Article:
Tuesday, November 3, 2020

David Barker Civil War Poem about Returning Maine Soldiers, "The Lumbermen of Maine"

The Lumbermen of Maine is a poem presumably by David Barker (1816-1874) about Civil War soldiers returning to Maine. It was found in a clipping pasted in a mid 19th century scrapbook.

The poem depicts the return of Maine men from service in the Civil War to a place with a double tide, possibly tidal Augusta, Maine, on the Kennebec River, where many Maine men mustered out.

David Barker was born in Exeter, Maine, on 9 September 1816, the son of Nathaniel Barker and Sarah (Pease) Barker.  

From the biography included in Poems, an anthology of Barker's poems published after his death by his wife and children in 1876:

Nathaniel Barker's accidental death in 1823 in Bangor, Maine, left the family in difficult circumstances. David managed to enroll at Foxcroft Academy, where his merit brought him a position as an assistant there. He then taught in various places, even as far away as Eastport, Maine, before taking up the study of law in the Exeter office of Samuel Cony, later a governor of Maine.

After passing the Bar, David Barker started his own practice in Exeter, which he would maintain until ill health in the 1870s.  In 1854, he married Susan Rebeckah Chase (1827-1892) of Belfast, Maine.  They had at least two children, their son dying relatively young and their daughter living to nearly the century mark.

David Barker died at Bangor, Maine, in 1874 and is buried in the Exeter Center Cemetery at Exeter, Maine, with other relatives. Susan is buried in Belfast, Maine, with their son Walter and other relatives.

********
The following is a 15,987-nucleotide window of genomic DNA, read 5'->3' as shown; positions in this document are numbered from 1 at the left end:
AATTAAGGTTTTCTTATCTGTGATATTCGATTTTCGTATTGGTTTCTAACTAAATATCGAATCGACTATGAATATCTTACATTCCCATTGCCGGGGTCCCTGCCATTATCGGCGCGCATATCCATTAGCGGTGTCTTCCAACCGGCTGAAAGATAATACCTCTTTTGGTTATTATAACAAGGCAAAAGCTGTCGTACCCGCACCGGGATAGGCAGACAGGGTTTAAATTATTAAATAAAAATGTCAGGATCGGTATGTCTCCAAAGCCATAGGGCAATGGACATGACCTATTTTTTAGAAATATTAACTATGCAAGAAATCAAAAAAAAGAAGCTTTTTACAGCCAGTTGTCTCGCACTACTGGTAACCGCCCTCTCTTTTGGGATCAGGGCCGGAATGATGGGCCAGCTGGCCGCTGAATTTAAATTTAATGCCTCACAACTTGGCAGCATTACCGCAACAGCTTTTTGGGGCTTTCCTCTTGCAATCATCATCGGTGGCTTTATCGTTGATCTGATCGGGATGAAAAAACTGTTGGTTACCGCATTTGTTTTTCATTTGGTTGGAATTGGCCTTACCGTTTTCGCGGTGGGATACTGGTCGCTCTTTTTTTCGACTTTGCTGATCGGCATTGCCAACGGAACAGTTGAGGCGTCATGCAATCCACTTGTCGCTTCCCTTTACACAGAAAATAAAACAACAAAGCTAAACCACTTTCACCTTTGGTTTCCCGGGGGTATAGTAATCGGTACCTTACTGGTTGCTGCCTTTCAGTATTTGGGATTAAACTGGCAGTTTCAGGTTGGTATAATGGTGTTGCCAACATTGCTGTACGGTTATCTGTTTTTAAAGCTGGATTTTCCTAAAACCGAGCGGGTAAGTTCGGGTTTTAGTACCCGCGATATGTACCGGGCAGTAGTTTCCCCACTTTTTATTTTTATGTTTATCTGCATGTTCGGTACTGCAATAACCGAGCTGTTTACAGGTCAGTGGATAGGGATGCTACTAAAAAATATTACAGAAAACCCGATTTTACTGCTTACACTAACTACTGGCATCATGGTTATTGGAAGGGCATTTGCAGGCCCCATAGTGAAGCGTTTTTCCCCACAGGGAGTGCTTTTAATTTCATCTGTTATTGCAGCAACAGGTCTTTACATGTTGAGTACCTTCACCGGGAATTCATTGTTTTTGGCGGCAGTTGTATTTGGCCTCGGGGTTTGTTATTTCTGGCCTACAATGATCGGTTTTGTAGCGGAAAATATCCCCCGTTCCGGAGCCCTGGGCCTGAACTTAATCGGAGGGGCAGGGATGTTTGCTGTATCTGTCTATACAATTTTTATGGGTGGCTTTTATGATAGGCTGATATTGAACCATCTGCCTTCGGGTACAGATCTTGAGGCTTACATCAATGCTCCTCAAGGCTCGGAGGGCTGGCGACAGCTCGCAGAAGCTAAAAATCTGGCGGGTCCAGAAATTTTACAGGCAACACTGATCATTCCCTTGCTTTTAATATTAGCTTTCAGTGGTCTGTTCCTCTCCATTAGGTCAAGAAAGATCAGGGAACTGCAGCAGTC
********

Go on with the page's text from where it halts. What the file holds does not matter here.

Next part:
For some reason the poem The Lumbermen of Maine is not included in the book mentioned above. I first came across the poem in a mid 19th century scrapbook and was able to find it in several places online, including in the April 2, 1898 issue of the Hallowell Register [scroll to the bottom] where the poem is attributed to David Barker.  Hopefully, that is truly the case.

Transcription of the Poem

There were shouts in the crowded street,
And a martial music-strain,
And banners waved, and loud drums beat,
As the men of the city came out to greet
The lumbermen of Maine.

A thousand strong and more
From the woods and streams came they;
From where the Kennebec's fountains roar,
And the swift Penobscot twists the oar,
and Passamaquoddy Bay.

Strong knights of the axe and pole,
Kings of the raft and saw,
In brawny limb and dauntless soul,
By the breath of the forest air made whole
And the use of nature's law.

They marched with a steady tread
Toward the front of death and pain,
Where the splintered stumps of the trees were red,
And the rivers waited to raft the dead
Of the lumbermen of Maine.

And a thousand more forsook
The axe and the setting-pole,
And the forest camp by the swollen brook,
And in squads the vacant places took
To keep the torn ranks whole.

Dusty and hot and worn
The regiment came today,
With a battle-flag all soiled and torn,
And a dozen footless heroes borne
Behind on a rumbling dray.

Through the city's double tide
Slowly they marched again,
With a look of modest, manly pride
That made them tall as they marched beside
The throng of common men.

But a hundred strong and three
They came from the battle-plain;
The others will never fell the tree,
Or sing and dance, when the raft floats free
With the lumbermen of Maine.

No comments:

Post a Comment